Domaine Serene unfolds telescopically as you enter the property, like some hidden world that appears only when you find the right door: 450 precisely manicured acres above Dundee with seven vineyards divided into pristine grids.
Domaine Serene owners Ken and Grace Evenstad have built a world apart from Oregon’s wine community.
STORY BY ANN BAUER // PHOTOS BY JIM GOLDEN
|Ken Evenstad built a successful drug manufacturing company in Minnesota, and then bought the property for Domaine Serene in 1989. The winery turned a profit for the first time this year.|
Domaine Serene unfolds telescopically as you enter the property, like some hidden world that appears only when you find the right door: 450 precisely manicured acres above Dundee with seven vineyards divided into pristine grids. This is land as orderly and brilliantly green as the previous miles were rustic and brambly, shades of copper, jade and dun.
The main building is a mammoth Tuscan-style structure: yellow clay with a red-tiled roof. Inside are 50,000 square feet of statuary, columns and 20-foot ceilings. Five levels contain four fermentation rooms, four barrel cellars, a sorting line, corking operation, tasting room and restaurant. The corridors seem endless; framed awards line the walls. This place is cave-like and quiet. Footsteps echo against the terrazzo floor.
And after a time Grace Evenstad appears in the chilly vaulted conference room — a small woman, exquisitely coiffed — and perches on a chair across the massive table. Her husband, Ken, is on the phone with a reporter from Forbes, she explains.
A few minutes later he arrives and the room feels immediately warmer. He’s a bear-like 66-year-old, tall, broad and well-fed, with a ruddy, jowled face and thick white hair. He looks more like a union boss than a CEO, though he’s been at the helm of Upsher-Smith, a thriving pharmaceutical company based in Minnesota for the past 40 years. He extends a hand that’s the circumference of a bread plate.
Then he circles the table and sits next to his wife.
I met Ken Evenstad once before, in July, at his lavish, art-filled office in Maple Grove, Minn., while on assignment for a Minneapolis-based publication to report on the wild success of drug manufacturer Upsher-Smith. And Evenstad had agreed to talk to me about the way he built the business from a dying digitalis factory he purchased for $1,500 in the late 1960s to a major pharmaceutical enterprise with 600 people worldwide and an estimated annual gross income of $250 million per year.
Evenstad was welcoming and amiable. But the only concrete answer he supplied during the hour interview was that he knew how to “meet an unmet need.” I found the only way to draw Evenstad out was to talk about wine. He said proudly that his palate was “extremely good,” allowing him to participate in blind taste tastings with world-renowned wine experts and “hold his own.” Then he told me the story of Domaine Serene — a dream that he’d realized finally in 1989. They had perfected a consistently excellent Pinot Noir, Evenstad said, something French winemakers had failed to do.
Strangely, Evenstad is virtually unknown in what is a robust and well-connected business community. The greater Twin Cities area is home to an enormous number of thriving companies and highly respected leaders. Headquarters in the area include General Mills, US Bank, UnitedHealthcare and Cargill. Yet Evenstad spoke of no ties. No one in business, pharma, or biotech could speak knowledgeably about the man. He works closely with Grace and their son, Mark (president of Upsher-Smith), but appeared to have no other close confidantes.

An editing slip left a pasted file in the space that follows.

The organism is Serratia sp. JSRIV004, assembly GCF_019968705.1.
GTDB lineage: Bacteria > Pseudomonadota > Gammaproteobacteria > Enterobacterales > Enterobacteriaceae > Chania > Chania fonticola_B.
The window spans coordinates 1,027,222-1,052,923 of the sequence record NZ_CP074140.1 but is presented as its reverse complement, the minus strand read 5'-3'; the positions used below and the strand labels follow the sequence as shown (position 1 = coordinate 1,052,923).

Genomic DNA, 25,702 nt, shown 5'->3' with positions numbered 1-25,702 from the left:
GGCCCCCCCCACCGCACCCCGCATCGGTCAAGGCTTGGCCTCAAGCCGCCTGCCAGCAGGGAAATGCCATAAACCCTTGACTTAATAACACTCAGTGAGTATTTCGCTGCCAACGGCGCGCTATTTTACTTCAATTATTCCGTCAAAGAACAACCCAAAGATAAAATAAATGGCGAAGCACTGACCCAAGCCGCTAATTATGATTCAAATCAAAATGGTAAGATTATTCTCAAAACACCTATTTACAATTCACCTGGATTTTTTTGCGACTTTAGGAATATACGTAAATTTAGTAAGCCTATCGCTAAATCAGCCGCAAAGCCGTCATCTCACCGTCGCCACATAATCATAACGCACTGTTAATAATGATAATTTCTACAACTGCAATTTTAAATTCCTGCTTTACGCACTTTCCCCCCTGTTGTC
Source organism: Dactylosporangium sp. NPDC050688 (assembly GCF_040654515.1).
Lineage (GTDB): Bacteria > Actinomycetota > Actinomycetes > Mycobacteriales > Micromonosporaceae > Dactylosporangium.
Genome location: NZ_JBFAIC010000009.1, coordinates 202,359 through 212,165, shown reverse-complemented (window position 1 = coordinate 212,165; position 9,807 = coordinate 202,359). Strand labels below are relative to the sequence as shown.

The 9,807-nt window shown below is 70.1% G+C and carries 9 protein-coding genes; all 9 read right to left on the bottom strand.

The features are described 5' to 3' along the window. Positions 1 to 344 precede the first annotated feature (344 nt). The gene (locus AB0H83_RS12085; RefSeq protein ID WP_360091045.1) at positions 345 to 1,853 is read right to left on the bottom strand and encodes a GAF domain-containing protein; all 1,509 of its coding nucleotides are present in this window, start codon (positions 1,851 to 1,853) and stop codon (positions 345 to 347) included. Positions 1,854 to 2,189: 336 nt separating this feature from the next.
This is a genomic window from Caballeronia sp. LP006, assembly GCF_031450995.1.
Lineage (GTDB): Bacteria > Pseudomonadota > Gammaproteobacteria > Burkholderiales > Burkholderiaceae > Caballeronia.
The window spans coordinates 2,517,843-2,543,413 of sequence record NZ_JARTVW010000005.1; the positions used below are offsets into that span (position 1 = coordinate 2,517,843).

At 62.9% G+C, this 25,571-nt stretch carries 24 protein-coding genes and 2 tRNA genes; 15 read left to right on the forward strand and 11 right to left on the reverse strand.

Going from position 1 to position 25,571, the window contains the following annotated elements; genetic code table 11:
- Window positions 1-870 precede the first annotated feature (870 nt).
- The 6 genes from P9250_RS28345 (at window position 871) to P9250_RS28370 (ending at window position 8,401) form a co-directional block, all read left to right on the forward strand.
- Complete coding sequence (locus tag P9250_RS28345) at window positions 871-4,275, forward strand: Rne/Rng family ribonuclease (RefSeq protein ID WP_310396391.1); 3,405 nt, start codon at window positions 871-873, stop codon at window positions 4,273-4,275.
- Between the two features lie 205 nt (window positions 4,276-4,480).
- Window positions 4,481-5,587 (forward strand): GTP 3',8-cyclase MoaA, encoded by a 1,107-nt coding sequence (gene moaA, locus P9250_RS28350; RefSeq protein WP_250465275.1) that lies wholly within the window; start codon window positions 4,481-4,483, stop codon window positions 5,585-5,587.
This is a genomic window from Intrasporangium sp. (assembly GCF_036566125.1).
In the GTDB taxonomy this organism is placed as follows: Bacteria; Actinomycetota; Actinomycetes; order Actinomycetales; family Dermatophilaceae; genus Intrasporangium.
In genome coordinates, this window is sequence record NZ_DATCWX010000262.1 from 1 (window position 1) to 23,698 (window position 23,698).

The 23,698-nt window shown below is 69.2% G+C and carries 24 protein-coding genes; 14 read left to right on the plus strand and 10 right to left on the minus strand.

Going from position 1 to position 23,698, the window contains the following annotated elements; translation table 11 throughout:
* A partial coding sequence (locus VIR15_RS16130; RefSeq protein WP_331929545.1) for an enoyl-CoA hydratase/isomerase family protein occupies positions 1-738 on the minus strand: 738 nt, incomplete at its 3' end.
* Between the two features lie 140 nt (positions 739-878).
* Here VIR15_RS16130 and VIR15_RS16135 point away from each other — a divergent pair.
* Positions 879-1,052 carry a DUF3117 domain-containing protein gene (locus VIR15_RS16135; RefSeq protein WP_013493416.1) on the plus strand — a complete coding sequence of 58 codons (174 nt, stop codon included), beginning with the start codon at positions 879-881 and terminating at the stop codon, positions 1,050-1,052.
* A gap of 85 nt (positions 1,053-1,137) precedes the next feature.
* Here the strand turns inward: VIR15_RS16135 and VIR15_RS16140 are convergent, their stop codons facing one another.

But perhaps most interesting, during the interview Evenstad used variations on the word “invent” repeatedly— referring to himself not as a pharmacist or a businessman but as an inventor — despite the fact that Upsher-Smith is best known as a manufacturer of generic drugs: preparations designed to be identical to (or very closely mimic) the action of FDA-approved medications, once their patent has run out.
This idea of invention is a key issue in the Willamette Valley community where he and his wife own and operate Domaine Serene.
Ken Evenstad was born in 1943 and raised in a small Minnesota town of about 1,500 people. His father managed the local power plant; his mother was a homemaker and then — after her four children went to school — an assembly-line worker for a pharmaceutical company. The person he admired most as a young man was Theodore Rowell, owner of the factory where his mother worked, a grassroots politician and the richest man in town.
The grandeur of Domaine Serene has earned it the nickname of “Domaine Obscene” by some in the local wine community.
In part due to Rowell’s influence, Ken pursued a pharmacy degree from the University of Minnesota, where he met Grace, a nursing student. They married after she graduated in 1966, able to support them as an RN while he finished his Bachelor of Science. He graduated the following year but immediately began worrying about Vietnam. So together, the young couple devised a plan: Ken would volunteer for the public health service somewhere safe — they chose Alaska, because they’d heard the state was in need of pharmacists — and ride out the war.
Shortly before they were to leave, Grace discovered she was pregnant and Ken’s draft eligibility vanished. They no longer needed to ship out to Alaska. Relieved, he wanted to settle near their two families and take a job at the local drugstore. But Grace said no.
Her view was that they’d planned on an adventure no matter what the circumstances, and she intended to follow through. Ken made a call to the state board of pharmacy and ended up talking to the president, who hired him on the spot. Seven months pregnant with their daughter, Serene, Grace packed up their tiny household and orchestrated the move.